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Title: Girls' education in colonial Hong Kong (1841-1941) : gender, politics and experience
Author: Chiu, Patricia Pok-kwan
Awarding Body: University of Cambridge
Current Institution: University of Cambridge
Date of Award: 2009
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Drawing from archival documentary sources and oral history of women who were schoolgirls in the pre-war years, this thesis examines the history of girls’ education in pre-war colonial Hong Kong from four perspectives: the educational landscape of girls’ education characterized by difference of missions, ideals, teaching medium and urban development; the ideals of femininity and domesticity embedded in the colonial education policies, missionary initiatives and Chinese social practices; the politics underlying the establishment and growth of girls’ schools; and schooling experience of women growing up in the 1920s to 1940s. I shall argue in the thesis that from the evangelical vision of European missionaries, the civilising mission of colonial officials and philanthropists, to the nationalist appeal of Chinese intellectuals and gentry reformers, girls’ education had been a site around which shifting ideals of femininity were constructed, regulated and contested. By placing women and girls – missionary teachers, Eurasian orphans, middle and upper class schoolgirls, the unschooled servant girls, the university students – as the focus of inquiry and the agent of narrative, this thesis involves more than appending hidden accounts of girls and women to extant narratives. It critically confronts the politics of existing histories, calls for new discussions on the multi-faceted politics of colonial education and the role of schooling in constructing masculinities and femininities in colonial Hong Kong.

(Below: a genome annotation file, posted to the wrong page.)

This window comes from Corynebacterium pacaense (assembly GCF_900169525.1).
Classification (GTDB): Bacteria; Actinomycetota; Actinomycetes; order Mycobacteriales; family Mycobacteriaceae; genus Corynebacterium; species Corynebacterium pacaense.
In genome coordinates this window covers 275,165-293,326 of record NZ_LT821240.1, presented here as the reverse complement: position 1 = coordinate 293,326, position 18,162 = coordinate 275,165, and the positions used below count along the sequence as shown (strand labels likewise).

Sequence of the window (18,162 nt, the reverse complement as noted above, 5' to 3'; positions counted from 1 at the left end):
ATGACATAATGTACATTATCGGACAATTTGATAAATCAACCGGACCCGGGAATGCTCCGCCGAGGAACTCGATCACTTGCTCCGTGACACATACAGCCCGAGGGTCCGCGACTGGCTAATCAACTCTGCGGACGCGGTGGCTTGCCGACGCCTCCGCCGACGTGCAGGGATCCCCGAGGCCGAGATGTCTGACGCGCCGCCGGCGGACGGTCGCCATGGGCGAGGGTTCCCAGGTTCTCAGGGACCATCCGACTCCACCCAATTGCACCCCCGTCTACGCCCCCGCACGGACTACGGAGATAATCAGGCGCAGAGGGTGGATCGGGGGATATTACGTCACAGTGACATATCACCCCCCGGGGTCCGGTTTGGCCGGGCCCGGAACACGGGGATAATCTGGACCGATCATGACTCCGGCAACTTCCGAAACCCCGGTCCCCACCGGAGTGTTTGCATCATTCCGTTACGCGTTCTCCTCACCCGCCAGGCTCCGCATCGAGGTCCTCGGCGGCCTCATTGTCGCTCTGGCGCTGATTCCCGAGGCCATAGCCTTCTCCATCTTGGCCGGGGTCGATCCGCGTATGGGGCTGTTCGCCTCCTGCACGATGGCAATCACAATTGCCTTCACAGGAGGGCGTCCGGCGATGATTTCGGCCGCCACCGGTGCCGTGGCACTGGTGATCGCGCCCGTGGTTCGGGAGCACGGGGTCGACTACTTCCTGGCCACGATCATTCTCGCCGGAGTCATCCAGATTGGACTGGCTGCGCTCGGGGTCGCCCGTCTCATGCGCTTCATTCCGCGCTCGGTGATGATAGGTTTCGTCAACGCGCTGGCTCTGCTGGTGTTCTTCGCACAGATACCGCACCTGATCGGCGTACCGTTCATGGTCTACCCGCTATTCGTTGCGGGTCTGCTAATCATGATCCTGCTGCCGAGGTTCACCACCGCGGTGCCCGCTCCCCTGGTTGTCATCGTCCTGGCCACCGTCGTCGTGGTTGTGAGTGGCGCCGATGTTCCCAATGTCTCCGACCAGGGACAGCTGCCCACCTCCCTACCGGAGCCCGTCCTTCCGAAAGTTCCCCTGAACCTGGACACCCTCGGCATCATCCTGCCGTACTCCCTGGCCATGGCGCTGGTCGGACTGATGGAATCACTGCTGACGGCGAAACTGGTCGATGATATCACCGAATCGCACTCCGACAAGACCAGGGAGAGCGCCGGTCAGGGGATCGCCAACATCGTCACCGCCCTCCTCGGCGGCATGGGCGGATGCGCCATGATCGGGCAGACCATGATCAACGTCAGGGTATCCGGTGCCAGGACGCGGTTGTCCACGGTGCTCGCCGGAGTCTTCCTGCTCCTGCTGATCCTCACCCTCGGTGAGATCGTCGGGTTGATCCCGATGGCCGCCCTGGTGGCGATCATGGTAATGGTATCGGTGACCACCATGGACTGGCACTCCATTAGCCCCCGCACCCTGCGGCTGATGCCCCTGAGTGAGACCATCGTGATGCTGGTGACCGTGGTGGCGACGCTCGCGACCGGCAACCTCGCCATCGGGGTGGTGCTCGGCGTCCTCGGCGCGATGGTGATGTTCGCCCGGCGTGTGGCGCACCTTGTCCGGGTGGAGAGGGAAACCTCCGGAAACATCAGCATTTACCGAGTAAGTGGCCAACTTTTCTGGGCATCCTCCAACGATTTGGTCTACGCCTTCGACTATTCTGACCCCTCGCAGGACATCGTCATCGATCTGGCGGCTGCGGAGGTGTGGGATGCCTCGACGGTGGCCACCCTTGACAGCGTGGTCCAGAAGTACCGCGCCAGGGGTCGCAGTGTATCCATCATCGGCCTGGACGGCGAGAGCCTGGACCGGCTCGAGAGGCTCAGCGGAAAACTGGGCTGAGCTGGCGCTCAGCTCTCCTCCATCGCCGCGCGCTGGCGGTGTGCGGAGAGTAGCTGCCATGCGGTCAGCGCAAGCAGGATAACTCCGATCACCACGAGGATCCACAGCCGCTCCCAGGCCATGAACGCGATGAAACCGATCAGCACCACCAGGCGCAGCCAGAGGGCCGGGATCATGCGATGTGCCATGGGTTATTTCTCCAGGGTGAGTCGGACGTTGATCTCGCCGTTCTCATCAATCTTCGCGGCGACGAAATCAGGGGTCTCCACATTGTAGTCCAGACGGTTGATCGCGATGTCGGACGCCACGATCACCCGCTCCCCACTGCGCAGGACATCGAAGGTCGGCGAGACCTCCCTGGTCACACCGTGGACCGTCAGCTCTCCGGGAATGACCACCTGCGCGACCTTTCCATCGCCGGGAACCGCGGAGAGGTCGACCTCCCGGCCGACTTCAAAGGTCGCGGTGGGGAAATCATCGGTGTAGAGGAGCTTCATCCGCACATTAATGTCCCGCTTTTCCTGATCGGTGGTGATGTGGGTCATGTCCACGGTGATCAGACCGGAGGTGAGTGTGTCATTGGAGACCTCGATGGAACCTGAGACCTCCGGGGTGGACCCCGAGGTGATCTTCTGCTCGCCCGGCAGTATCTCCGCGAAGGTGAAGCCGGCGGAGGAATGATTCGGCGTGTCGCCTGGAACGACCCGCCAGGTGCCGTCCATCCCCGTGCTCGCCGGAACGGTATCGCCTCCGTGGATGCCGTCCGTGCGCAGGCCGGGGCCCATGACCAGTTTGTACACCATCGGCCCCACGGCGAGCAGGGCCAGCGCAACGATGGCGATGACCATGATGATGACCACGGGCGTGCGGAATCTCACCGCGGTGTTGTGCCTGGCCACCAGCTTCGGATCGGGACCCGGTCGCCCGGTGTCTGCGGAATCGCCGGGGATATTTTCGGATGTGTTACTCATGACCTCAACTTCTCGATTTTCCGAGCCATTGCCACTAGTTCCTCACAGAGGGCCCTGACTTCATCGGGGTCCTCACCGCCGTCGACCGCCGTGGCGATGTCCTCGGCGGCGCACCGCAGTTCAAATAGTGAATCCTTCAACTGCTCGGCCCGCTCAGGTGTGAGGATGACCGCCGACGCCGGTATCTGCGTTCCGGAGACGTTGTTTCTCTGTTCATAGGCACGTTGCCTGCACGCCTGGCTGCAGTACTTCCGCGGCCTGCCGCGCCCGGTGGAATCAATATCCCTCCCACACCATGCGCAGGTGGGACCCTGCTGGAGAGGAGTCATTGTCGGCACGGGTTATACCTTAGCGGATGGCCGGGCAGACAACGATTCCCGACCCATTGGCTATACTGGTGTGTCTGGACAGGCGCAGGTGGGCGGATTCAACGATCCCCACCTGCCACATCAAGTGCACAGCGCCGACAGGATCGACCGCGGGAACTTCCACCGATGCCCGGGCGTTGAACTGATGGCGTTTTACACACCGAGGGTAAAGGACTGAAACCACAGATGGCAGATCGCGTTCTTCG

Supervisor: Not available Sponsor: Not available
Qualification Name: Thesis (Ph.D.) Qualification Level: Doctoral
EThOS ID:  DOI: Not available